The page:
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Until a few months ago, the Yamaha R15 V3.0 was the go-to option for beginners who wanted to enter into the world of entry-level supersport bikes. However, the R15 V3.0 has a new competitor, the KTM RC 125. So should you spend around Rs 7,000 more and get yourself a ticket to the world of KTM or are you better off with the Yamaha R15 V3.0? We help you to choose one via our detailed image gallery.
The RC 125 is KTM’s supersport machine for the freshly licensed motorcyclist. And the other one is the stalwart in the learner’s segment. The Yamaha YZF-R15 is a motorcycle that needs no introduction as it made supersport bikes accessible in India.
Also read: KTM RC 125 vs Yamaha R15 V3: Comparison Review
If it is grabbing eyeballs you are concerned about, the KTM does have a stronger pull. Maybe it has to do with the front dual projector scowl or the sharp fairing which makes the RC 125 look terrific.
The R design DNA is very much present on the R15 V3. It might not look as rounded as its predecessors but it looks very much like an R1 or an R6. That said, the colours of the R15 V3 are not very catchy.
With the addition of Variable Valve Actuation, Yamaha has made the R15 V3.0 an all-rounder. It is no longer a peaky motorcycle fit for spirited riding only.
The KTM RC 125 packs the most powerful 125cc motor (14.5PS and 12Nm) that you would find on any two-wheeler in India, but isn’t that like stating the obvious?
At 3.4 seconds, the R15 is over two and a half seconds quicker to 60kmph. And it extends its lead to around 7 seconds when it comes to sprinting from 0-100kmph.
Even in in-gear roll-on acceleration, the R15 is seriously quick. It is 1.5 seconds quicker in the 3rd gear 30-70kmph test and this gap grows to 3.5 seconds in the fourth gear 40-80kmph test.
The 155cc motor which churns out 19.3PS gets a slip and assist clutch which makes for light clutch action and smoother downshifts. Forget finding this on the RC 125, KTM only offers this equipment on the RC 390 and the 390 Duke.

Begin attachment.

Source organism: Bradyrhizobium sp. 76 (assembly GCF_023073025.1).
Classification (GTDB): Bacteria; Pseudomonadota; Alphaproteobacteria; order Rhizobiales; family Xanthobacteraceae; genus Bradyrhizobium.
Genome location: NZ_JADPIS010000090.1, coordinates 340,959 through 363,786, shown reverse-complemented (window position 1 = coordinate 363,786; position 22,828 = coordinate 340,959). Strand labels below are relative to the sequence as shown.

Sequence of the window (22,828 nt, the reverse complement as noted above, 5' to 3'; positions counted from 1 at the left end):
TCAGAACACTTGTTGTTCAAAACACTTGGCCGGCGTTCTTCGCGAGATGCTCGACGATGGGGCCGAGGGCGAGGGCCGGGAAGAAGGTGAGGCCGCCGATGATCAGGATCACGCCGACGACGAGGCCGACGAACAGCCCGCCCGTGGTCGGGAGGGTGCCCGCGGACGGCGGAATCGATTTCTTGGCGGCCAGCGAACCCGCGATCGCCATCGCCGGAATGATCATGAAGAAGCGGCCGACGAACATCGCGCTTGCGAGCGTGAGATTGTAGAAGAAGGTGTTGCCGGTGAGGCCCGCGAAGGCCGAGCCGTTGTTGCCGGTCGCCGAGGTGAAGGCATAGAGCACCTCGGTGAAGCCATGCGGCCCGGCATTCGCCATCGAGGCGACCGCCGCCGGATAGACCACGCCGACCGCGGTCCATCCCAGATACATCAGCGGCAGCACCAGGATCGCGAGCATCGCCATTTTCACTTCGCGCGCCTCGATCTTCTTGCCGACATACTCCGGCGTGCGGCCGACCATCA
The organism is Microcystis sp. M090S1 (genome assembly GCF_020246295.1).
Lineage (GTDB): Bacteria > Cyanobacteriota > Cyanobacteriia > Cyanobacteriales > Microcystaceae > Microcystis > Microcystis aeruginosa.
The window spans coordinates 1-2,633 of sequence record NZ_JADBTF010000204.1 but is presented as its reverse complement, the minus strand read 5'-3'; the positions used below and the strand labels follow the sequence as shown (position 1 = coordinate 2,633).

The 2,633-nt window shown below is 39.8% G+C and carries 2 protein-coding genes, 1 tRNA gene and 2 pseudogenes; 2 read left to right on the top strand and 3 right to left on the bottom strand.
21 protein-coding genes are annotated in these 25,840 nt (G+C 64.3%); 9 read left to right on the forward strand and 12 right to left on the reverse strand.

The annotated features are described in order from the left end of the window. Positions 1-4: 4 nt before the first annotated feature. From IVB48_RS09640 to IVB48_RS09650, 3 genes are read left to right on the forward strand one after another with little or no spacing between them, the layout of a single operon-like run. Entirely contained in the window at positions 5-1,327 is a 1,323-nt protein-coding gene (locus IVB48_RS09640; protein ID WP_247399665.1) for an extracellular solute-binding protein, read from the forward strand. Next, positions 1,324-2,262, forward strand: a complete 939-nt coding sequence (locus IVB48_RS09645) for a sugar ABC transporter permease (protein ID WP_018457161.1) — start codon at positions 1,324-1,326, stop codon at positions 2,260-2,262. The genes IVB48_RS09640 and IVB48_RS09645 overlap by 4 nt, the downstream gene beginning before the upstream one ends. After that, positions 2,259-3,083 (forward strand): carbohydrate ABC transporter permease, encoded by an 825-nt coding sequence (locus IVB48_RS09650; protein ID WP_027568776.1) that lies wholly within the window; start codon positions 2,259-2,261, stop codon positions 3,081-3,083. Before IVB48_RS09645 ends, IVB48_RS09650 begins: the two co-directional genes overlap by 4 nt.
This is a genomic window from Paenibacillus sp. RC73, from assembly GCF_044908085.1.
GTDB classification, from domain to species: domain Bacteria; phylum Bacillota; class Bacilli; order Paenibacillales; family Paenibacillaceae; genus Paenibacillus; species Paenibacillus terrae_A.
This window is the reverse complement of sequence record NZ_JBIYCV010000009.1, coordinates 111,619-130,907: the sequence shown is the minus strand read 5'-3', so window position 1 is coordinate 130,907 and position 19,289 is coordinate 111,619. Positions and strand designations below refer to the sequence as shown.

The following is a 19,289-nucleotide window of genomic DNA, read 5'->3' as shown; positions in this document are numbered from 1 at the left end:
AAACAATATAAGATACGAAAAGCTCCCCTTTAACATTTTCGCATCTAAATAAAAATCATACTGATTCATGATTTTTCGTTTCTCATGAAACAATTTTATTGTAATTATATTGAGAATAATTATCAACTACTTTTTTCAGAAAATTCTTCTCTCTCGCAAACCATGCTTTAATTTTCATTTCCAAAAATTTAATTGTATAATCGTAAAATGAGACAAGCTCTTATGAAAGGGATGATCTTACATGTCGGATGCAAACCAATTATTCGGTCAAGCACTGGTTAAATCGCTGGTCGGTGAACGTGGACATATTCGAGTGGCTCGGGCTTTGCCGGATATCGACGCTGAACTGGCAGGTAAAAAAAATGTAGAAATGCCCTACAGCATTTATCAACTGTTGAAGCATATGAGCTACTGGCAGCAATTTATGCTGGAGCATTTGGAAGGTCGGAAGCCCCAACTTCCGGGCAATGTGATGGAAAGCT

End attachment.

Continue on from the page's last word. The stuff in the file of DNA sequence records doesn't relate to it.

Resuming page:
In our fuel efficiency test, the R15 delivered 48.74kmpl (city), which is around 4kmpl more than the RC 125.
The reason the RC 125 does not perform as brilliantly is that it has a high strung motor with a narrow powerband concentrated right at the top of the rev range
The RC 125 has a taller saddle height, making it rather difficult for shorter riders to flat-foot the bike. Also the rider footpegs are relatively higher. Arriving at traffic stops, it will take a bit more effort to get your feet on the ground.
This extreme forward-arching aggressive stance is great for weekend thrills but not so much for daily commutes. While you might not feel it at first, over time the R15 will cause severe wrist, back and neck pains.
The sporty setup with racy ergonomics make for a delightful bike in the corners. It is not as agile or as easy to flick from one side to the other as the R15, but it is super stable.
The India-spec R15 gets a conventional front fork instead of a USD unit. But it is razor sharp, almost too sharp. Also, since it weighs 12k lighter than the RC 125, changing directions does not take much effort either.
Outgrowing the R15 in size might take a while but as a daily runner, you will surely ask for something less harsh. If the focus is to get your basics in place for sport riding then the brilliant engine (more powerful, more tractable and more efficient than the RC 125) and the sharp riding dynamics provide a solid foundation